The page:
written by Belva Davis; originally published at Ms. magazine blogs
As we celebrate Black History Month and honor progress against racial and gender bias, it’s good to acknowledge some of the roadblocks that had to be overcome, especially for African American women.
In the 1960s, nobody had to tell me that a dark-skinned girl was ineligible to be Miss America; everybody knew the crown was reserved for white girls only. The rare occasions when the pageant included African Americans had been demeaning, such as the 1923 competition in which blacks played the roles of slaves during a Court of Neptune musical extravaganza. By the 1930s, the exclusion was made explicit with Pageant Rule #7, which required that Miss America contestants “be of good health and of the white race.”
By the 1940s, contestants were required to complete a biological data sheet tracing their ancestry as far back as possible —preferably to the Mayflower.
Not until 1970 would a U.S. state be so rebellious as to send a black contestant to the Miss America Pageant, and ironically it would be one of the whitest states in the nation: Iowa. The first black woman to win the Miss America crown was Vanessa Williams in 1983, a surprising triumph at a time when the prototypical “beautiful woman” in the mainstream culture of the day had a slim build, blonde hair and blue eyes.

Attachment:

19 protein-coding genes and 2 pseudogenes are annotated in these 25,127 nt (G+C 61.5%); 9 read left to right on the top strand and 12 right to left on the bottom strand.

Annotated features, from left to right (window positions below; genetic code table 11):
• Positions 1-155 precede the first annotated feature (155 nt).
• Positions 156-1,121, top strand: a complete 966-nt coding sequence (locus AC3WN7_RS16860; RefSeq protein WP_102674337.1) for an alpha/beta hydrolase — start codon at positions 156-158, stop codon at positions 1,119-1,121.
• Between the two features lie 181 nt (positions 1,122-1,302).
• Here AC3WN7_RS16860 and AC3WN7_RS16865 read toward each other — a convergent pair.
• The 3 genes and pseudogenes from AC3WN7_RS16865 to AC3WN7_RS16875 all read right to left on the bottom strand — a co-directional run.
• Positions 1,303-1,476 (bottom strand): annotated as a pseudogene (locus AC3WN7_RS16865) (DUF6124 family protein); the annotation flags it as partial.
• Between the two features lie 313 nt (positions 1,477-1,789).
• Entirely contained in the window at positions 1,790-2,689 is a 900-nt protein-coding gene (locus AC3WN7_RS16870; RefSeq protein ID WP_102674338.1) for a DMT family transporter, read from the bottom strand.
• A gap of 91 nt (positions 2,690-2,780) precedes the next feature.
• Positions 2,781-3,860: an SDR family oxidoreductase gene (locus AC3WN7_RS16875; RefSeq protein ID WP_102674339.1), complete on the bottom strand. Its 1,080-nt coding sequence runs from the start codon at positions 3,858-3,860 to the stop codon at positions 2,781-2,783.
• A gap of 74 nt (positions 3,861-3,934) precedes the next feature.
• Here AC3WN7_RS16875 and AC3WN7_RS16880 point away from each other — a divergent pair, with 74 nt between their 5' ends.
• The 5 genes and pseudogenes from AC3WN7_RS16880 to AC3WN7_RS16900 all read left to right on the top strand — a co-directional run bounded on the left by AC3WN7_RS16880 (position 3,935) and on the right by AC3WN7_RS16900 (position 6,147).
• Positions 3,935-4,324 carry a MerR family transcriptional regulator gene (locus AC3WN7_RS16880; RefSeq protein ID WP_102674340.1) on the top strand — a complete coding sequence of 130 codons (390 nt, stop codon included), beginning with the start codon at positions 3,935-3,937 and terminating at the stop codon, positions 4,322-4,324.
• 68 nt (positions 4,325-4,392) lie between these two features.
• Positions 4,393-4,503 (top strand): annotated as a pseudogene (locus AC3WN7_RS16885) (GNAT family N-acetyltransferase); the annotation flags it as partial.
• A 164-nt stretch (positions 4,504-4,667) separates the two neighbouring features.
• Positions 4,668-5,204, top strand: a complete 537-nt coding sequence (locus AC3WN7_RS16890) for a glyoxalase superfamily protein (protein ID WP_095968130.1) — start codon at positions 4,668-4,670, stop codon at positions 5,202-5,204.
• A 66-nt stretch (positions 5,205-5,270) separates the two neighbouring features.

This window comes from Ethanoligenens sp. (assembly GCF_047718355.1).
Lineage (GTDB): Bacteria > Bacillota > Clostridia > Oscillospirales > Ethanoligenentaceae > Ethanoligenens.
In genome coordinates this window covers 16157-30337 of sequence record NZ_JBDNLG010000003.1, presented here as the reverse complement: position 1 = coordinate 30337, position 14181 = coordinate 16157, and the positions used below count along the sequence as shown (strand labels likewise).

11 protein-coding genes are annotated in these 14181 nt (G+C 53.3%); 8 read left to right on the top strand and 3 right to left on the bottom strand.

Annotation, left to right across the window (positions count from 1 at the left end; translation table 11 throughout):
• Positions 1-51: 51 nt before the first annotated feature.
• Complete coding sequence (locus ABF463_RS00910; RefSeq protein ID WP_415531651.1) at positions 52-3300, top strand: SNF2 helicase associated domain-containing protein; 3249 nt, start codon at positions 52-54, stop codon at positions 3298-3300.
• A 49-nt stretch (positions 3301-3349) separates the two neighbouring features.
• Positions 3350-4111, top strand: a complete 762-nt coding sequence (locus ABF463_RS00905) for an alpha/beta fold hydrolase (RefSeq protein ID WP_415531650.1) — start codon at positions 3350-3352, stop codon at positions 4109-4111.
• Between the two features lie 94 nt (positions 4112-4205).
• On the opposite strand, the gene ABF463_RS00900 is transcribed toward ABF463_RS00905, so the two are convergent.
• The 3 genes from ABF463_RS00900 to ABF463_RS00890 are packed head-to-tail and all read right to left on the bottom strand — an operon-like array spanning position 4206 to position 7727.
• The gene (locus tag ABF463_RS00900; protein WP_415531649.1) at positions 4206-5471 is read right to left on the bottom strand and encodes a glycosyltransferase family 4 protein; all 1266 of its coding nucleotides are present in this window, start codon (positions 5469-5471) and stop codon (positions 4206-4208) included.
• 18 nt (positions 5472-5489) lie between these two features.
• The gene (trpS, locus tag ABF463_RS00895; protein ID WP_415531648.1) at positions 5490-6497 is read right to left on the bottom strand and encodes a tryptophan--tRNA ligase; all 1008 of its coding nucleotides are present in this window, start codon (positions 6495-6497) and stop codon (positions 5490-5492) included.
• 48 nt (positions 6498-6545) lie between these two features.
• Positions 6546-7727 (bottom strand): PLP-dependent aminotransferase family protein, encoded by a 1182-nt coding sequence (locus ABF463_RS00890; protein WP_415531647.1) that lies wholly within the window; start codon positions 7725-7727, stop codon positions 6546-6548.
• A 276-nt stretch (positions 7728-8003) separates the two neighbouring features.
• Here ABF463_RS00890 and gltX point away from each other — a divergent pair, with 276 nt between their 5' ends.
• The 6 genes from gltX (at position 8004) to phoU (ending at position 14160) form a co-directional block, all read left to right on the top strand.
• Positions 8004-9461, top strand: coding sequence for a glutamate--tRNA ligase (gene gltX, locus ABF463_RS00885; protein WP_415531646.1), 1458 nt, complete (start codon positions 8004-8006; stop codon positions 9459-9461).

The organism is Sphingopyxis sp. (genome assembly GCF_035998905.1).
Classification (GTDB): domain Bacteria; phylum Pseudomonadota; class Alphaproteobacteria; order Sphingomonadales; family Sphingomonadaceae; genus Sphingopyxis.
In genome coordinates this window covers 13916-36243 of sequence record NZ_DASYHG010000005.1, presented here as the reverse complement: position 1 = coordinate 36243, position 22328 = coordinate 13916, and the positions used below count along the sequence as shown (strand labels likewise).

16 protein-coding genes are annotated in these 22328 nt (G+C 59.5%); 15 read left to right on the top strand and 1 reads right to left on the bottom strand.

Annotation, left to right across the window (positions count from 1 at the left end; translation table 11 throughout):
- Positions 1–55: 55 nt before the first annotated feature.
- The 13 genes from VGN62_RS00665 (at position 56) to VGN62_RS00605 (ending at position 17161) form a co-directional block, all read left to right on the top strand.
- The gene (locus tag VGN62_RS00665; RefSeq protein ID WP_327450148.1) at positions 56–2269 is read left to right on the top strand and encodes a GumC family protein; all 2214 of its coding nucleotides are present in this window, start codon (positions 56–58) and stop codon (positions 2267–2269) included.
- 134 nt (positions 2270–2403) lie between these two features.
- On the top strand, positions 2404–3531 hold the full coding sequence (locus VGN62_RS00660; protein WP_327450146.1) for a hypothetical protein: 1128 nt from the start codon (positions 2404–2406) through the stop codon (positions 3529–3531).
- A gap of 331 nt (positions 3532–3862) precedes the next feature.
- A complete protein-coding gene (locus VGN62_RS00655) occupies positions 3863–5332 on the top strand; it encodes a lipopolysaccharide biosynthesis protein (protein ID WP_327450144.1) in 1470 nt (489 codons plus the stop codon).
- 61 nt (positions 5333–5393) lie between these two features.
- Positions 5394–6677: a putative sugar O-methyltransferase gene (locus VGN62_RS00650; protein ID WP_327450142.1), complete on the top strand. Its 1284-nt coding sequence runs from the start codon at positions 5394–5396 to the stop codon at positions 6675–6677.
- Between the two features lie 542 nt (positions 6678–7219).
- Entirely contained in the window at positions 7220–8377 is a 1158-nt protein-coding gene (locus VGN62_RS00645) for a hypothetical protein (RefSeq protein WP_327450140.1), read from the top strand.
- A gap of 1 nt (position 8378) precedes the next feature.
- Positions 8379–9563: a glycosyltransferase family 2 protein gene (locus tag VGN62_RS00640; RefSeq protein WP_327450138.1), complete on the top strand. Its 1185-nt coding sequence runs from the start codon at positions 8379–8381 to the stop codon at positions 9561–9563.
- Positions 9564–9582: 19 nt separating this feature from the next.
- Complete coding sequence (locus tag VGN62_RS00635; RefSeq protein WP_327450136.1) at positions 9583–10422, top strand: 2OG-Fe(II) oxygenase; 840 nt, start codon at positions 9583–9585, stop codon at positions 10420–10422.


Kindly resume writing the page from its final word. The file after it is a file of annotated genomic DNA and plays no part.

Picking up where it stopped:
Internalizing this racism, many black females put themselves through a torturous process trying to appear “less black” —straightening the kinks out of their hair, bleaching their skin, minimizing their curvaceous bodies and even occasionally clamping their wider noses with clothespins in a preposterous attempt to narrow them. They weren’t unaware of the consequences of skin color: Social science research would later establish that lighter-toned African Americans had better employment prospects than their darker counterparts.
But I had no doubt that attractive girls and women came in all colors, from pale porcelain to glorious ebony, as history has taught us. And if the Miss America pageant was too stubbornly prejudiced to see that, I decided, we should simply initiate a contest all our own. Maxine Craig, associate professor of women and gender studies at the University of California, Davis, took note of it in her scholarly paper "Walking like a Queen: Learning to be Miss Bronze:”
On June 9, 1961 an Oakland, California black newspaper announced the beginning of the ‘first major beauty contest for Negro girls held in Northern California.’ Belva Davis, an energetic free-lance journalist, recruited contestants, trained them, found sponsors, a band and a banquet hall, sold tickets, arranged for press coverage and thus created the first northern California ‘Miss Bronze’ contest.